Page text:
Scam Email received 6/29/2020
, – pVe2@mwcpk.us
The assembly plants building some of Ford?s best-selling and most profitable vehicles will become a beehive of electric-vehicleWLLANTZYELMRDTJ and hybrid activity over the next four years. At the same time, new versions of the sporty Mustang are on tap for the plant south of Detroit building Ford?s pony car. Those are just three of the promises we found in the new four-year labor contract Ford workers recently voted on. WLLANTZYELMRDTJThe analysis in this column is based on reporting by my colleagues Phoebe Wall Howard, Jamie L. Lareau and Eric D. Lawrence on detailed investment plans in Ford?s new contract with the UAW. LeafFilter Promotion- – pVe2@mwcpk.us
The above email is a scam. If you still think is legitimate, but you’re still concerned, then follow these steps:
Ten Minutes 10 minutes.
How to check if you received a scam email
- Google the details.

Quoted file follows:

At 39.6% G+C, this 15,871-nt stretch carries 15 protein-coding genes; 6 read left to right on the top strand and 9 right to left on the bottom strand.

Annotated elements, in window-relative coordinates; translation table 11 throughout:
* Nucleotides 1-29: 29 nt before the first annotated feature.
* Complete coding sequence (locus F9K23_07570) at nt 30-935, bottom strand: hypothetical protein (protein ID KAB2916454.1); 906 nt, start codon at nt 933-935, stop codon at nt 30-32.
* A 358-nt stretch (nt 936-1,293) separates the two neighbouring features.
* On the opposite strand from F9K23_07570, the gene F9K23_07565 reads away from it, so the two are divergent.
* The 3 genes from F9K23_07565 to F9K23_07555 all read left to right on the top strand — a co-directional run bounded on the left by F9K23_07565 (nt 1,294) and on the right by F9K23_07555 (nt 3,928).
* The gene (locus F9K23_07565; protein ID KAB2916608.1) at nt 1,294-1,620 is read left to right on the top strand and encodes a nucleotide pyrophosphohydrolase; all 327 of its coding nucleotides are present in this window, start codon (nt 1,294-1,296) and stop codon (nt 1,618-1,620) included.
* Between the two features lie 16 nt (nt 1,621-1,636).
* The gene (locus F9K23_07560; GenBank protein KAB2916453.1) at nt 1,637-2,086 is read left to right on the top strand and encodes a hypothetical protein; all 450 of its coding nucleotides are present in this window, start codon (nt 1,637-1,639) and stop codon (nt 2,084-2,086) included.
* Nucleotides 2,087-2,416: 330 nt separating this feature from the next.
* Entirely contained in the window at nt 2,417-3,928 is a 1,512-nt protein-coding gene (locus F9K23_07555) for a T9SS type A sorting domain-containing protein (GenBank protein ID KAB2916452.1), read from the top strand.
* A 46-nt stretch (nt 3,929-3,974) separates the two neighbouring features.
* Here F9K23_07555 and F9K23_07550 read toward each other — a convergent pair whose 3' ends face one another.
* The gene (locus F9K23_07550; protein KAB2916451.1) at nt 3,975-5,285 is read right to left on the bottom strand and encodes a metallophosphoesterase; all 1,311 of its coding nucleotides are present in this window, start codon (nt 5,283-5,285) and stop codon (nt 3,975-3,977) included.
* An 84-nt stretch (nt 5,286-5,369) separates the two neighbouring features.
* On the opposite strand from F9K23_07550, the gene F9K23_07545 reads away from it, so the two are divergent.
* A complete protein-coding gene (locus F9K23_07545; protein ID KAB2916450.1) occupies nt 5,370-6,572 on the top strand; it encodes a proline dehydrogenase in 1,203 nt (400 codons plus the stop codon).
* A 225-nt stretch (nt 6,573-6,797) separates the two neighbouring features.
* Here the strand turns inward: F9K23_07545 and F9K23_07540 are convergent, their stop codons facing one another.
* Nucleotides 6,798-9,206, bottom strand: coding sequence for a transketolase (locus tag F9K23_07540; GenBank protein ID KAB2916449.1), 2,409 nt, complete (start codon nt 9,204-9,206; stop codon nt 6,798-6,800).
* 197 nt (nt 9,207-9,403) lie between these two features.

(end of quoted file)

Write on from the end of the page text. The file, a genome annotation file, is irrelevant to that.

Do a Google search for the persons name/company name that the email has come from.
- Confirm the details.
Visit their website and look for a phone number or email address. Search for the website yourself. Do not assume the details in the email are valid.
- Confirm using the information you have found
Using the details you have researched, call or email the business and ask them to verify the information within the email.
- Check if the email has been sent to multiple people
Google snippets of the email text to see if the same format has been used in the past. eg “Army officer from Syria but now living with the United Nations on asylum”